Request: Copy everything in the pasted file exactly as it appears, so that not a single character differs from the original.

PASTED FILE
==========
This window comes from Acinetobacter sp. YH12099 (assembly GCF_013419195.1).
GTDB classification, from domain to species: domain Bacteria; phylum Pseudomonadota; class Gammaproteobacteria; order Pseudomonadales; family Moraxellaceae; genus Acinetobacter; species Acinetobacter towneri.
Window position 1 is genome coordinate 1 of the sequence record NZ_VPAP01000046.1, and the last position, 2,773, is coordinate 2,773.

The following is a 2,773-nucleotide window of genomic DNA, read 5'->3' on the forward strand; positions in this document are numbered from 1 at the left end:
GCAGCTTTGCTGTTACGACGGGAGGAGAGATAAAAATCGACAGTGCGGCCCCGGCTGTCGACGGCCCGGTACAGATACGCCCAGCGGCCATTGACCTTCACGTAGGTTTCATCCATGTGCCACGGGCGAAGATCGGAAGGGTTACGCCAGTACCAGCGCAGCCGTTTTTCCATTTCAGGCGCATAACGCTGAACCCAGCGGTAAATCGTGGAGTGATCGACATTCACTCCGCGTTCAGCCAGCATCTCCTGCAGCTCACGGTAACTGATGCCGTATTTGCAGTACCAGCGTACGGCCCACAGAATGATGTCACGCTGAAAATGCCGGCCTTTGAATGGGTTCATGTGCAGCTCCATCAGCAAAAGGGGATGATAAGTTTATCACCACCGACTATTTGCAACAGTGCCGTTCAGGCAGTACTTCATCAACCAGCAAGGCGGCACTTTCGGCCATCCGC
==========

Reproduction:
This window comes from Acinetobacter sp. YH12099 (assembly GCF_013419195.1).
GTDB classification, from domain to species: domain Bacteria; phylum Pseudomonadota; class Gammaproteobacteria; order Pseudomonadales; family Moraxellaceae; genus Acinetobacter; species Acinetobacter towneri.
Window position 1 is genome coordinate 1 of the sequence record NZ_VPAP01000046.1, and the last position, 2,773, is coordinate 2,773.

The following is a 2,773-nucleotide window of genomic DNA, read 5'->3' on the forward strand; positions in this document are numbered from 1 at the left end:
GCAGCTTTGCTGTTACGACGGGAGGAGAGATAAAAATCGACAGTGCGGCCCCGGCTGTCGACGGCCCGGTACAGATACGCCCAGCGGCCATTGACCTTCACGTAGGTTTCATCCATGTGCCACGGGCGAAGATCGGAAGGGTTACGCCAGTACCAGCGCAGCCGTTTTTCCATTTCAGGCGCATAACGCTGAACCCAGCGGTAAATCGTGGAGTGATCGACATTCACTCCGCGTTCAGCCAGCATCTCCTGCAGCTCACGGTAACTGATGCCGTATTTGCAGTACCAGCGTACGGCCCACAGAATGATGTCACGCTGAAAATGCCGGCCTTTGAATGGGTTCATGTGCAGCTCCATCAGCAAAAGGGGATGATAAGTTTATCACCACCGACTATTTGCAACAGTGCCGTTCAGGCAGTACTTCATCAACCAGCAAGGCGGCACTTTCGGCCATCCGC